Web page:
Revive Our Hearts Podcast

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Dannah Gresh: Nancy DeMoss Wolgemuth points out that every believer is tempted to return to a worldly way of living.

Nancy DeMoss Wolgemuth: But once you have come into the kingdom of God, once you have come into the kingdom of light, there’s always something in your heart that will never be totally satisfied to go back into the world because you don’t belong there anymore.

Dannah: This is Revive Our Hearts with Nancy DeMoss Wolgemuth, co-author of Seeking Him, for Friday, January 22, 2021. I'm Dannah Gresh.

Independence can be good, but when we try to gain independence from God, free to do things our own way, it causes a lot of trouble. How does God handle children who are inappropriately independent? Well, let's find out in the series "Ruth: The Transforming Power of Redeeming Love."

Nancy: I think one of the most precious messages in all of God’s Word is the number of times when God says, “Return to Me. Return to Me.” Don’t you love that message? Over and over when God’s people have gone away from Him and they have forsaken Him, when they have followed after false gods, when they have gone into the far country as prodigal sons, God’s message of mercy and grace is always, “Return to Me. Return to Me.”

We’re following a family—Elimelech the husband, Naomi the wife, two sons. They leave their homeland in Bethlehem and travel sixty miles to Moab where they think that they will be relieved of the pressures of the problems in their homeland. You see, there is a famine back home, and they think they can get away from their circumstances.

We saw them in the early verses of Ruth chapter 1, running from their circumstances. Then we saw that as soon as they left the place of obedience, that God began to create circumstances with the goal of bringing this family back home.

You see, God had a plan. It’s a plan that’s much bigger than this family. It’s a plan to bring a Messiah to the world, to bring Christ into the world, to bring salvation.

God’s plan was not going to be thwarted. God knew that the only way this woman, Naomi, could ever be really blessed is if she was back in the place she belonged, back at home. God created some circumstances that were an expression of His love, as harsh as they seemed.

She lost her husband. She lost her two sons, who by this time had married Moabite women. But as a result of God’s disciplining and chastening hand, she finally, now, is ready to return back to Bethlehem, to return back to her homeland.

We’re in chapter one of the book of Ruth. Let me read verses 6 and 7.

When [Naomi] heard in Moab that the LORD had come to the aid of his people by providing food for them, Naomi and her daughters-in-law prepared to return home from there. With her two daughters-in-law she left the place where she had been living and set out on the road that would take them back to the land of Judah. She heard in Moab that the LORD had come to the aid of his people by providing food for them.”

Remember, when she and her husband left, ten years earlier, there was a famine in Bethlehem, but now she hears a report. God has visited His people.

God has turned back our hard times. God has sent plenty. If you will, she heard that there was a revival back home.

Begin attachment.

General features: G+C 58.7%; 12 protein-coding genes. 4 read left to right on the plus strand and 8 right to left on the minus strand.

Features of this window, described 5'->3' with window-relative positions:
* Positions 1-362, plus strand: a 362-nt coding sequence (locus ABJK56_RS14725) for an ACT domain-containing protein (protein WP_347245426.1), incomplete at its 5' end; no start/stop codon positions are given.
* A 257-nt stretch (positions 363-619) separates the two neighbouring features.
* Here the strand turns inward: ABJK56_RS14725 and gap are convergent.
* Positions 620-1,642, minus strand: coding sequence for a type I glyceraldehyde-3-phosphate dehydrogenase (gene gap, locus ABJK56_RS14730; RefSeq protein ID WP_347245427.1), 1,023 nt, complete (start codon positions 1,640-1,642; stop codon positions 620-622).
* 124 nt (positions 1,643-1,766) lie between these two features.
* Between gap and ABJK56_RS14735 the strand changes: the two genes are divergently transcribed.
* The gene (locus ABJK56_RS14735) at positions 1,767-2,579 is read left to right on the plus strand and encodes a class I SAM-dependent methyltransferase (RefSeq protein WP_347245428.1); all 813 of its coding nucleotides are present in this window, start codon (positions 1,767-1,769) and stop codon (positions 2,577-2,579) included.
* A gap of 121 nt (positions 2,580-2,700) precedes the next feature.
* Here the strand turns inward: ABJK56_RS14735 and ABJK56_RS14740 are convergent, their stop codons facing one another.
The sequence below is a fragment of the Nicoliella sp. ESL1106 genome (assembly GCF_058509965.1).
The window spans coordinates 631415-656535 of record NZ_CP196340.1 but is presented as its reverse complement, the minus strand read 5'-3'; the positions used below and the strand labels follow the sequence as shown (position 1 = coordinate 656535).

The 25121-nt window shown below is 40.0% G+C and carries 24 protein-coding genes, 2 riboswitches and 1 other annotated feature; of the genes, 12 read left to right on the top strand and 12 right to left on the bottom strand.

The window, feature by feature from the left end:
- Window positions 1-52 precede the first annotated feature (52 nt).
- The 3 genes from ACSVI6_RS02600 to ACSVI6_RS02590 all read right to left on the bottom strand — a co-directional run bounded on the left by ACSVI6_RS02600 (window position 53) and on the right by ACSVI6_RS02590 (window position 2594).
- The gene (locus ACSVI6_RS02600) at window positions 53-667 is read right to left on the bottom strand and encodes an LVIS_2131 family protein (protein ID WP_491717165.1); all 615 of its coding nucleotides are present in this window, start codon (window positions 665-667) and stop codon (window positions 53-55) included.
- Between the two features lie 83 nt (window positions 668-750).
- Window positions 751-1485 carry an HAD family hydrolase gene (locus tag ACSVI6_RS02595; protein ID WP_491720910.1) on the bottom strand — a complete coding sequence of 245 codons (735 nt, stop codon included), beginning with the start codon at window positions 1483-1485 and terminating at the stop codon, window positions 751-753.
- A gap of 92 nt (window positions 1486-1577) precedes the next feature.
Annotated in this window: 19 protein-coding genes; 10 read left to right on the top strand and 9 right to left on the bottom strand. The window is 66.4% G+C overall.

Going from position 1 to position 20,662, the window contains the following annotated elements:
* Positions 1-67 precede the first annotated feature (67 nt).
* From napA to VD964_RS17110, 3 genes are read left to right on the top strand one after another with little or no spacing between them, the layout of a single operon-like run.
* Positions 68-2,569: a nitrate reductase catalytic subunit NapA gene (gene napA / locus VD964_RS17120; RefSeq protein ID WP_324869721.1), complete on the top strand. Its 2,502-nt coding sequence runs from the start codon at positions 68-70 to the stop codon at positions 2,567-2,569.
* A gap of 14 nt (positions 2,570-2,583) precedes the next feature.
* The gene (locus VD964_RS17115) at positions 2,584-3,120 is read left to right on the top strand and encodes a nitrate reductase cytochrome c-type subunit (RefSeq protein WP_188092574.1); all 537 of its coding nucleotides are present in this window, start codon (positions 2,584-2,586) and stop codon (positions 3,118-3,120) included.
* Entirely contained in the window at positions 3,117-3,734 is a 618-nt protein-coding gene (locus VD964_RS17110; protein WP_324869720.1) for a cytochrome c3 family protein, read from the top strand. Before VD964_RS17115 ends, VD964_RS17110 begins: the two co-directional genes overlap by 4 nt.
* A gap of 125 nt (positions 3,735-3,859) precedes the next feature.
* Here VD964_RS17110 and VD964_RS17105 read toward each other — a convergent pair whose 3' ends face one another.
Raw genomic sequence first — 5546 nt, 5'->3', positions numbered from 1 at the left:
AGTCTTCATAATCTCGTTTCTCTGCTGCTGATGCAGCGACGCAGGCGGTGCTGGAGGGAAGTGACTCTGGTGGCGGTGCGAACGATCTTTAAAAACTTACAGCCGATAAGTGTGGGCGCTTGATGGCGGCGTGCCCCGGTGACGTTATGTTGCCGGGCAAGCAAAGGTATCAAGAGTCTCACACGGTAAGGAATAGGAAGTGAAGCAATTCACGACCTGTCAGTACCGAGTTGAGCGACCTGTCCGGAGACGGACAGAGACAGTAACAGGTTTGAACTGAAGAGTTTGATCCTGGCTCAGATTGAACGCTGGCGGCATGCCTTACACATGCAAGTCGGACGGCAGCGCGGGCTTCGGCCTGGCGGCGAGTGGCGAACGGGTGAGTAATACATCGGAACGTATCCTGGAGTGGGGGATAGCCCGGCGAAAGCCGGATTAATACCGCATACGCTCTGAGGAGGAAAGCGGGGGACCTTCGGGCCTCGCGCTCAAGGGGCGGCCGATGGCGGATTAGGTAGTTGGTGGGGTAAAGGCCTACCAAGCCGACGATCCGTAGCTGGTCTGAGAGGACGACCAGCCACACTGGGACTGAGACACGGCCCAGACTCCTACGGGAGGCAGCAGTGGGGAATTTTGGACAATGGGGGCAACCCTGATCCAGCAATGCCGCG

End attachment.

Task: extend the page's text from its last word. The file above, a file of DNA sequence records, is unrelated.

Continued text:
I say that because I think there must have been some people praying and repenting. The famine was an expression of God’s displeasure with His disobedient people, and I believe there must have been a turning in their hearts that they began to repent under the pressure of the famine and to call out to God. As they did, God had mercy.

Naomi hears this news, and she’s motivated to return.

It reminds me of the prodigal son. God used the same two things in his life. Remember, he came to the place where he was so down and out. He said, "What am I doing here." It was a desperate situation that ultimately drove him back home to his father. But it was also the thought of what he was missing back home. He said, "My father has servants who have more than enough eat, and here I am, the son, the heir, and I'm starving out here." (see Luke 15:11–32)

As we share with one another the reports of what God is doing in our lives, of how God is changing us and reviving us and delivering us from our famines and restoring our lives, those testimonies become powerful means of drawing other people who may still be in the far country to come back to a place of repentance, to return.

What we see described here is really a picture of repentance. Naomi begins the journey back home. It says she prepared with her daughters-in-law to return home. She left the place where she had been living, and she set out on the road that would take them back to the land of Judah.

Like the prodigal son who said as he was sitting there in his pigpen, "I will arise and I will go back to my father. I will return home."

What we’re seeing described here is repentance. It’s the acknowledgement that I’m in a place I don’t belong, and the point is not so much “How did I get here? Was this my sin? Was this my husband’s sin?”

That’s not the point so much anymore. The point is: I’m not where I belong, and I’m going to make a choice to get up out of the place where I’ve been living and go back to the place that I left, the place of God’s blessing, the place of obedience.

She actually had to take a step out of the place where she had become, I think, probably comfortable after ten years of living in Moab. That was now home to her. Your “Moab” may have become comfortable to you.

I find that a lot of women have been living for a lot of years with the consequences of sinful and wrong choices, but they’ve gotten comfortable with those consequences. They’re comfortable having to have their therapist and their pills and their counselors and their alcohol and their illicit relationships because that’s what has become familiar to them.